A tightly paced, laugh-out-loud, genuinely moving, time-travel movie? It’s About Time.
This is a film whose marketing campaign does it a great disservice. From the ripe-for-satire, ‘giggling-in-the-rain’ poster, to the emphasis on the casting of ‘big name actress’ Rachel McAdams, right down to the invocation of the spectres of Four Weddings And A Funeral (1994) and Love Actually (2003) – the promotional team for this movie seem to have their minds on something else entirely. Not even the trailer does it justice.
For this film is a beautiful, epic, sweeping tale of Tim (Domhnall Gleeson) and Dad (Bill Nighy), and the wisdom that passes between them. Tim and his family have an idyllic life, in a lovely house by the sea in Cornwall. In addition to Tim and Dad, there’s ‘stoic and rectangular’ Mum (Lindsay Duncan), Tim’s sister – ‘a nature thing’ – Kit Kat (Lydia Wilson), and intensely confused and forgetful Uncle D (Richard Cordery). All is as it should be – with the eccentricities of each family member unfolding like so many fragrant blossoms – until Tim’s 21st birthday, when Dad takes him aside to reveal that the men in their family all have a special gift – they can travel in time, only within their own lifetimes, and change things. Having disbelieved and then proven the claim as fact, Tim’s immediate desire is to harness this power for an important goal – getting a girlfriend.
So far, so clichéd. Another movie in which men with power manipulate time and space to possess a passive and oblivious woman, right? Wrong. With a deft stroke of his keyboard, writer/director Richard Curtis dismisses that tired narrative as Tim – try as he might – just cannot achieve the outcome he wants with his first summer crush. Suddenly, we realise that we don’t have the measure of this movie at all. Suddenly, we’re leaning in.
This is the beauty of About Time. Just when it all seems to be falling into the expected place, the film gently changes course and offers an entirely fresh vista. Throughout, it is underpinned by fully formed, wonderfully written sub-plots, which ebb and flow around the main characters, moving their respective stories forward in surprising and particular ways. Most notable is Kit Kat – the force of nature, quietly circling the drain while nobody’s watching.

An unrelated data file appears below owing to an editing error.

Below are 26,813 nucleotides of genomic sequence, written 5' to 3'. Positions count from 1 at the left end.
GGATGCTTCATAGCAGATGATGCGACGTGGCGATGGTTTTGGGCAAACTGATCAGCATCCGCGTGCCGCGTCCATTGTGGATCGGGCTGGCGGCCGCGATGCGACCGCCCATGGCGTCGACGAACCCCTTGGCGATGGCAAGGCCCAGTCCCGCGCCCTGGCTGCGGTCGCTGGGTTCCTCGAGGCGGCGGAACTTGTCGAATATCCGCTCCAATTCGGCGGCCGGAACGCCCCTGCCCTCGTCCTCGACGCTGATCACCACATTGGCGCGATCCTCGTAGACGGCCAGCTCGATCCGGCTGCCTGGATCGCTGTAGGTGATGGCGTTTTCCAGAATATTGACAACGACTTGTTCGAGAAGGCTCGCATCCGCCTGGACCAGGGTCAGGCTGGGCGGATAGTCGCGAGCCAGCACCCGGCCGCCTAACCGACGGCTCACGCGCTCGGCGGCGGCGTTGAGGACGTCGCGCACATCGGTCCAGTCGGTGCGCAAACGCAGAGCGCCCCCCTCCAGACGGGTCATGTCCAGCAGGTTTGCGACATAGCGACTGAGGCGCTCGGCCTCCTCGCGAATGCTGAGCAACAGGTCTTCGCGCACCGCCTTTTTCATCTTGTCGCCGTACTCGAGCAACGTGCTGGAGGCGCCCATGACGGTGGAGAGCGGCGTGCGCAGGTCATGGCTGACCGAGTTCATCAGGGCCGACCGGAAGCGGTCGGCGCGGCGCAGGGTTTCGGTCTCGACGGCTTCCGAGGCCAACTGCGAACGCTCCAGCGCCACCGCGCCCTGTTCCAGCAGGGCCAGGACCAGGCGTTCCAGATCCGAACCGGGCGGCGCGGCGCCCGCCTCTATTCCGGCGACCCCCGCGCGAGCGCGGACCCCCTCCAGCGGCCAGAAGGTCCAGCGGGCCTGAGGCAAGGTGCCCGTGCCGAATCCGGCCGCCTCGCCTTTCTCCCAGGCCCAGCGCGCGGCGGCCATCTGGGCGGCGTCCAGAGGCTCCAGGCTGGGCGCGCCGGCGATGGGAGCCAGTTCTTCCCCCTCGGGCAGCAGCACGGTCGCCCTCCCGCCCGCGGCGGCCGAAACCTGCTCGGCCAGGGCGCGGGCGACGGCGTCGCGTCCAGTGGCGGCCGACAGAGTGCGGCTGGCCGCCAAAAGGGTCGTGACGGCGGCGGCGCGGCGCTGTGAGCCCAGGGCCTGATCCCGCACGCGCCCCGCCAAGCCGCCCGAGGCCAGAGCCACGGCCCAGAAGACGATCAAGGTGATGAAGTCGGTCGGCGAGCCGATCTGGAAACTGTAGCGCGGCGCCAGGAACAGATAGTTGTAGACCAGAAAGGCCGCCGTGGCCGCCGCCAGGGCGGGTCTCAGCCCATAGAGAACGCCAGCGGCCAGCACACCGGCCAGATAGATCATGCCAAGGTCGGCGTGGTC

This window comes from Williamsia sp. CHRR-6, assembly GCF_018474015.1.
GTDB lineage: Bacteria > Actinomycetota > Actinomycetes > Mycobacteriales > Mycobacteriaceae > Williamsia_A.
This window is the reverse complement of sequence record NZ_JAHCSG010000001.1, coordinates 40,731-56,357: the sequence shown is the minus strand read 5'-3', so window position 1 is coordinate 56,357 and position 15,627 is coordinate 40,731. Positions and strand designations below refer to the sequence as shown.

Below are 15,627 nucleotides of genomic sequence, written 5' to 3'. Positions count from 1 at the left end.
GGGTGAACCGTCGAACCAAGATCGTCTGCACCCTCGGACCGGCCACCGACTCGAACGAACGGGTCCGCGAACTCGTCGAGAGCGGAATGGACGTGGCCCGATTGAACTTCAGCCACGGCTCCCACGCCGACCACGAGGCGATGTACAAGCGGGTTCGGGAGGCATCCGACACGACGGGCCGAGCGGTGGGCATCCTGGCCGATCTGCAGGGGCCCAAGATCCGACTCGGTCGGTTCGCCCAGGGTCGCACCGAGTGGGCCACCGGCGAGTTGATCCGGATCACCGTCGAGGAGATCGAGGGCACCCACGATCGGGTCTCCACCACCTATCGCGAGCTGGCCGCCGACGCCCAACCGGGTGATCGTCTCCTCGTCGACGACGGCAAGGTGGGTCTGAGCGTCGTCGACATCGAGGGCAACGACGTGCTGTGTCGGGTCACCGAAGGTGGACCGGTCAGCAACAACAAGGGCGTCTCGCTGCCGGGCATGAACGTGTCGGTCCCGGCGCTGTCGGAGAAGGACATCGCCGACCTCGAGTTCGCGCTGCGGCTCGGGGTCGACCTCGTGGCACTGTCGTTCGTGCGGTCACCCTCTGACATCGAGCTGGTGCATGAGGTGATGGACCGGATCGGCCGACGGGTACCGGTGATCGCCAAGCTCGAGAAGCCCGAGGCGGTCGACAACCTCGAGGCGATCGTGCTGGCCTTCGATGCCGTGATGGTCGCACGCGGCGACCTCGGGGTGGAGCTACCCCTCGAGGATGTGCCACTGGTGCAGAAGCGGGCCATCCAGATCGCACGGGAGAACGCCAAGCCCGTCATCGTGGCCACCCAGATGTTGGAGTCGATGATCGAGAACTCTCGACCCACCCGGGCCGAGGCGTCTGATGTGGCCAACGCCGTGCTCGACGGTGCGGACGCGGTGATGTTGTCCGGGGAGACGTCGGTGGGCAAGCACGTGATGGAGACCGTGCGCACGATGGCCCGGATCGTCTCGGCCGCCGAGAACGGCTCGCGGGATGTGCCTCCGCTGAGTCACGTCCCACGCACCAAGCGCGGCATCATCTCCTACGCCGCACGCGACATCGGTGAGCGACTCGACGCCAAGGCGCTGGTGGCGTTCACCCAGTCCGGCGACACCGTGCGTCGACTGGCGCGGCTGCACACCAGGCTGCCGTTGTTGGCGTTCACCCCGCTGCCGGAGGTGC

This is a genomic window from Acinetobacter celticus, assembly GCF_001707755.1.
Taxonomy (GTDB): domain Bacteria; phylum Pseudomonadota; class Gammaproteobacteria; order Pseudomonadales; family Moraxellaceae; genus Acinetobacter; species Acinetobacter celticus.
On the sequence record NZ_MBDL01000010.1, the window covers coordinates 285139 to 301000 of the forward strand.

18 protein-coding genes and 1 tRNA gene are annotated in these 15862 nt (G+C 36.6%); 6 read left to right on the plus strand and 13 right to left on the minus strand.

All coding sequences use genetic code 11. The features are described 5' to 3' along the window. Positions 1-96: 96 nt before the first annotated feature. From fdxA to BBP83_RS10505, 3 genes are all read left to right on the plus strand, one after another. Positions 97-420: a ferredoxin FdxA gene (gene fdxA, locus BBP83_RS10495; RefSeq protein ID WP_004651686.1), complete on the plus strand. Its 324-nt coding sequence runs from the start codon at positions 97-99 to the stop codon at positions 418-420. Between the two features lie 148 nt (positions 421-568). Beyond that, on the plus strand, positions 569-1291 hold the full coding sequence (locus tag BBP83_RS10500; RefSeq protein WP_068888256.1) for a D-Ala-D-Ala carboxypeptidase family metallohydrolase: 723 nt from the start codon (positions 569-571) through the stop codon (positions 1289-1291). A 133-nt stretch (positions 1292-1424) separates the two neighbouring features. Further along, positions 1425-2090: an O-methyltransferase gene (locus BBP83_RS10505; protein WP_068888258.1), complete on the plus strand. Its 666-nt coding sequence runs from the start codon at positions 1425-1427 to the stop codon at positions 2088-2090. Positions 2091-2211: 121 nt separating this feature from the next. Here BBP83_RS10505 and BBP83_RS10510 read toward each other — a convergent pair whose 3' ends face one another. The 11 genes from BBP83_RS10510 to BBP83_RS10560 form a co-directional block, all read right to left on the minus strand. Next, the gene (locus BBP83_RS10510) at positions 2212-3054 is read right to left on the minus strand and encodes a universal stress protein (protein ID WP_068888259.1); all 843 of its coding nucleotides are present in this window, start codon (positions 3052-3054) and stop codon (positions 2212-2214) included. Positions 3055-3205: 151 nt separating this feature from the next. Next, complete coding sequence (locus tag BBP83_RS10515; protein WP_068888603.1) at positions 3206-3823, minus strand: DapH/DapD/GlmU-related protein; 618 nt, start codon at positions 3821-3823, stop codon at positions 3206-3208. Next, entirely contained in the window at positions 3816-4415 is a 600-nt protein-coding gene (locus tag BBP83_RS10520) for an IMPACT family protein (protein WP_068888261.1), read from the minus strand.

While the film is anchored around the subtle and warm performance of Gleeson, the stand-outs here are unsurprisingly Bill Nighy and Tom Hollander, who steal every single one of their respective scenes. Nighy hits the perfect note every time, as the man who has life all figured out. A quiet presence onscreen, he nonetheless commands the attention and unfailingly brings the laughs. Hollander – best known to TV audiences as the slightly bumbling Rev, and to international audiences as Cutler Beckett in the blockbuster Pirates Of The Caribbean: Dead Man’s Chest (2011) – stomps his way through the film as the bitter, morose, cynical playwright ‘friend’ of Dad, Harry. Both men bring every drop of their formidable talent and impeccable comic timing to bear on their scenes which are, at once, hysterically funny and ever-so-slightly heartbreaking.
Individually, nobody here is doing anything revelatory. Domhnall Gleeson (Harry Potter and the Deathly Hallows – 2011, Anna Karenina – 2012) is in the lead role that could easily have been filled by Hugh Grant fifteen years ago. Bill Nighy (Love Actually, Shaun of the Dead – 2004, The Constant Gardener – 2005) is Bill Nighy, and Rachel McAdams as Mary (The Notebook – 2004, The Time Traveller’s Wife – 2009, Morning Glory – 2010) is, well, Rachel McAdams. However, in combination, it just works – brilliantly. Richard Curtis conducts this symphony of quirks, connections and unspoken emotion with such confidence and skill as to create what is simply his best work to date, and while the advertising big-wigs may be keen to play off his previous hits, this is very different to what has gone before.
Though there are familiar ‘Richard Curtis themes’ on display – the British man/American woman pairing, for example – this is economical and effective Curtis. He has something to say and he says it, without mincing his words. There is nothing onscreen that doesn’t need to be there – dialogue, laughs, action, sentiment – it is all necessary, all well-paced, and never overdone. The balance between comedy and drama is entirely perfect as Gleeson’s quiet narration carries us through his story – over mounds of laughter and round stirring bends – to deliver us (quite probably in tears) at the end, with the answer.
And the answer is exactly right. About Time, too.